NTC draws near victory as fighters seize police HQ in Sirte

Colonel Gathafi is still on the run

Fighters from Libya's new regime seized the police headquarters in the centre of Moamer Gathafi's hometown Sirte on Tuesday as they moved in for the kill against the strongman's remaining diehards.
Meanwhile, National Transitional Council (NTC) fighters were gearing for a fresh onslaught on the desert town of Bani Walid, another remaining bastion of forces loyal to the ousted eader, prompting civilians to flee.
In Sirte, jubilant NTC combatants celebrated the takeover of the strategic police building, which they found to be deserted, by honking the horns of their vehicles and firing into the air.
They then proceeded to ransack the centre and destroy posters of the fugitive Gathafi that they found inside.
The celebrations came to an abrupt end when one of the fighters was accidentally shot in the head, a reporter said.
In contrast to Monday, when NTC forces were pounded with rockets and gunfire as they battled Gathafi loyalists street by street, they met no resistance at all on Tuesday as they edged into the centre of the Mediterranean city.
An advance force of about 30 fighters checked each house as they moved forward from the city's east early morning, kicking in doors and covering each other from possible snipers hidden on rooftops.
Clothing abandoned by soldiers and remains of meals were found in some of the buildings.
The fighters became more cautious once they reached the city centre, sticking to its edges for fear that snipers were lying in wait inside and on top of the many tall buildings.
They then converged on the nearby police headquarters, expecting a battle but found it empty.
Early afternoon, fighting erupted southwest of the central square, a vast esplanade that dominates the city, a reporter said.
Fighters who had taken over the police headquarters regrouped and were seen heading in that direction.
On Sunday, NTC troops captured Sirte's showpiece conference centre, as well as its university campus and main hospital, correspondents said.
The NTC fighters had besieged Sirte from September 15 before launching on Friday what they termed a "final assault" that has seen at least 70 of their number killed and hundreds wounded, according to medics.
Wissam bin Ahmid, commander of NTC forces on Sirte's eastern front, said early Tuesday his fighters were close to overrunning the entire city but still feared for the safety of many civilians too scared to flee the fighting.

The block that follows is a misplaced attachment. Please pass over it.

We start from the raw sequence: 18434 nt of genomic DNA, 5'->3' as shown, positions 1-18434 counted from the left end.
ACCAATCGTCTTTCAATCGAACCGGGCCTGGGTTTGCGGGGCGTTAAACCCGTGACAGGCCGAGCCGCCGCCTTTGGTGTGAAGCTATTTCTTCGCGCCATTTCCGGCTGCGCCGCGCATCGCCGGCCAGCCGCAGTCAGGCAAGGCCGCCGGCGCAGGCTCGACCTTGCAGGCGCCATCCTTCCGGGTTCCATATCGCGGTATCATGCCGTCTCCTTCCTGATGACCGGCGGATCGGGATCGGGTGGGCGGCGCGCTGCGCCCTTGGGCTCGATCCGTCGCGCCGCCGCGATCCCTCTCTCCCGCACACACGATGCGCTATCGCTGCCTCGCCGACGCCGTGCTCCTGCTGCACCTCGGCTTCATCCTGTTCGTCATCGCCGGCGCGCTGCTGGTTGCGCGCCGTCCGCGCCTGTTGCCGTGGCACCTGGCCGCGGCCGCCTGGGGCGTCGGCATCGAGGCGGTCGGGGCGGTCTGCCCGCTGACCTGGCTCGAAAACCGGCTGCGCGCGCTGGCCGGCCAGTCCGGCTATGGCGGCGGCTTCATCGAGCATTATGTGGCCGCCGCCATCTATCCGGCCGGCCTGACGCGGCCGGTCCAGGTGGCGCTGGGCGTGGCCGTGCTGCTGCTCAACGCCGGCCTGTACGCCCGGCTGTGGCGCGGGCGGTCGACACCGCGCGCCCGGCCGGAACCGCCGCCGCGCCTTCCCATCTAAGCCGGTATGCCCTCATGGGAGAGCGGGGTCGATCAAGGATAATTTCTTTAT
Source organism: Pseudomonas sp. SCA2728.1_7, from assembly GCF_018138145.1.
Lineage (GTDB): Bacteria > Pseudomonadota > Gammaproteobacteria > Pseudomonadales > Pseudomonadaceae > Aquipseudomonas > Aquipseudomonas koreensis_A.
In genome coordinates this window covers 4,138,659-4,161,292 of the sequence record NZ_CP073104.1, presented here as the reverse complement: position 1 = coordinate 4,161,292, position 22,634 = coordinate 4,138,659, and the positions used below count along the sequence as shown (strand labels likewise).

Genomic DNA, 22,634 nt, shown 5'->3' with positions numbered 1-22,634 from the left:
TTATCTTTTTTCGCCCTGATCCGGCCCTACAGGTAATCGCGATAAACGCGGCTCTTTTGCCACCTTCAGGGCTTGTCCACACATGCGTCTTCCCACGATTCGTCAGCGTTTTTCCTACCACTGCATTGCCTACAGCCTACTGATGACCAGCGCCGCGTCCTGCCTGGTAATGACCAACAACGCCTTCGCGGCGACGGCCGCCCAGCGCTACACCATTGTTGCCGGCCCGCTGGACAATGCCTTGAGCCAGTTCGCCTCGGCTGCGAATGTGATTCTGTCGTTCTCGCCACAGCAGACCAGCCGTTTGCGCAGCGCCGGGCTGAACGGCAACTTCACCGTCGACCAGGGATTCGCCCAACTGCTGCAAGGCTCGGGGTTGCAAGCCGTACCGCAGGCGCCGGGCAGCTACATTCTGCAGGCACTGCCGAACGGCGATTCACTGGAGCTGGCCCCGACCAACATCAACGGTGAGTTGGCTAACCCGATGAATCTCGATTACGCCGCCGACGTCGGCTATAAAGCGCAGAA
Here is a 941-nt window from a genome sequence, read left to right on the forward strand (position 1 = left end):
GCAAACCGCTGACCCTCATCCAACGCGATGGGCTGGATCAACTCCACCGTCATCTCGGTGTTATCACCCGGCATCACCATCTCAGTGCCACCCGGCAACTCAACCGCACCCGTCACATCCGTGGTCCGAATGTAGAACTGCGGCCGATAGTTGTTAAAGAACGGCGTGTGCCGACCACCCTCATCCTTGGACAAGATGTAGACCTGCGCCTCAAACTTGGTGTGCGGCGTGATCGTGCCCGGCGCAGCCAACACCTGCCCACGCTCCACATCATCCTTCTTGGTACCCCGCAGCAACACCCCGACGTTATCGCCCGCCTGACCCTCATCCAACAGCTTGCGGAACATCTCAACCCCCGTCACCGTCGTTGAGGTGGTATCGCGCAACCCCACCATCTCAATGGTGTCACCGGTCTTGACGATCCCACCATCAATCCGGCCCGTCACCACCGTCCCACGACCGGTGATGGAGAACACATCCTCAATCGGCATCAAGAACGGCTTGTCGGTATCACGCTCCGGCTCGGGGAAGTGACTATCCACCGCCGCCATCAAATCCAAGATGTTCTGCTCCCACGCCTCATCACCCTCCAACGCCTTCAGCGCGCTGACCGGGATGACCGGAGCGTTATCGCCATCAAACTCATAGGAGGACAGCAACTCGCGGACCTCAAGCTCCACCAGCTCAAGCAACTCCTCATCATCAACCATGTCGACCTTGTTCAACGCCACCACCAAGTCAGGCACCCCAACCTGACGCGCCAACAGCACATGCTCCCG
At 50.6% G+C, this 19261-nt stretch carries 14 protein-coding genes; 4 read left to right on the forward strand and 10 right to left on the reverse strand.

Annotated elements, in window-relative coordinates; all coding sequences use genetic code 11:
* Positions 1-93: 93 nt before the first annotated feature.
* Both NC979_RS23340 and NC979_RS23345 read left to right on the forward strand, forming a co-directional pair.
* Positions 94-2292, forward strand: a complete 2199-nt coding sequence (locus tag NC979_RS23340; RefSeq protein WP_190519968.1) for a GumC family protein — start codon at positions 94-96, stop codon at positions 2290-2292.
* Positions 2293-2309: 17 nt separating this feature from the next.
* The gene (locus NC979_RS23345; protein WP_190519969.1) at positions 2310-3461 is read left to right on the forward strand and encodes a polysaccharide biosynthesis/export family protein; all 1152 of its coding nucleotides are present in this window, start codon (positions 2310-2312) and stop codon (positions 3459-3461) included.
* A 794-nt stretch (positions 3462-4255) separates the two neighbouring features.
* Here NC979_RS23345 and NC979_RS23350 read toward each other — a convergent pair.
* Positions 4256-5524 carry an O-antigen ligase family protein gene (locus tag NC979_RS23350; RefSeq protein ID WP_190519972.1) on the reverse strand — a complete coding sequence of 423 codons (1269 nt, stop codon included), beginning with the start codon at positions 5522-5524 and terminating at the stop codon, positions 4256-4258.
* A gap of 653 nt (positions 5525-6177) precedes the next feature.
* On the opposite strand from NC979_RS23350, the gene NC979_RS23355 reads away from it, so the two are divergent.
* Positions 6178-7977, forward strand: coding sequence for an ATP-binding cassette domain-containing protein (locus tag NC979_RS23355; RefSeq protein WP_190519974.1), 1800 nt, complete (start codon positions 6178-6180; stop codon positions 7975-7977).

"There remains still two square kilometres (0.8 square mile) to take to free the city completely," Ahmid said.
"There are still some snipers. But our main worry are the families still in the city who are too afraid to leave their houses as the snipers are using them as firing posts," he said.
In Bani Walid, a desert oasis 170 kilometres (105 miles) southeast of Tripoli, the military said NTC fighters withdrew from forward positions in a "tactical pull back" after intense fighting on Sunday.
"We lost 17 fighters in fierce clashes on Sunday and our forces have withdrawn from the airport where they had taken control," said Salem Gheith, head of the NTC military command centre in the capital.
"We've received reinforcements from Tripoli and the Nafusa mountains, and we will resume the offensive," he said.
Regional NTC commander Yunes Mussa announced the airport's capture on Sunday, before the fightback by pro-Gathafi forces.
Civilians fearing more clashes were fleeing Bani Walid on Tuesday, a reporter on the edge of town said.
According to fighters stationed at Shumayh checkpoint near the oasis, between 20 and 25 civilian vehicles had passed through by mid-morning.
"We hear that there will be fighting. In the town, there is no doctor, no water, no electricity," said a man in a white Mitsubishi that also carried four veiled women.
He said there were "more than 20,000" civilians still holed up in Bani Walid.
"There are mercenaries and militia in the streets," said the man, who was taking his family to Nasmah, west of town, where there is a camp for those displaced by the fighting.
A van loaded with mattresses and a pickup truck carrying sheep sat behind him in line.
NTC fighters distributed fruit juice and sweets to the families fleeing the town.
NATO said its warplanes struck three armed vehicles in Bani Walid on Sunday, and three stores containing ammunition and/or vehicles on Monday.
Its secretary general, Anders Fogh Rasmussen, said the alliance was close to terminating its mission in Libya.
"We are pretty close to the very end of this operation," Rasmussen said in Bucharest.
Despite the NTC's advances in Sirte, he said NATO "had no knowledge of the colonel's whereabouts," adding that Gathafi "is not a target of our operation."
NTC commanders believe one of Gathafi's sons, Mutassim, is in Sirte and that another, Seif al-Islam, once seen as the former strongman's successor, is hiding in Bani Walid, possibly with his father.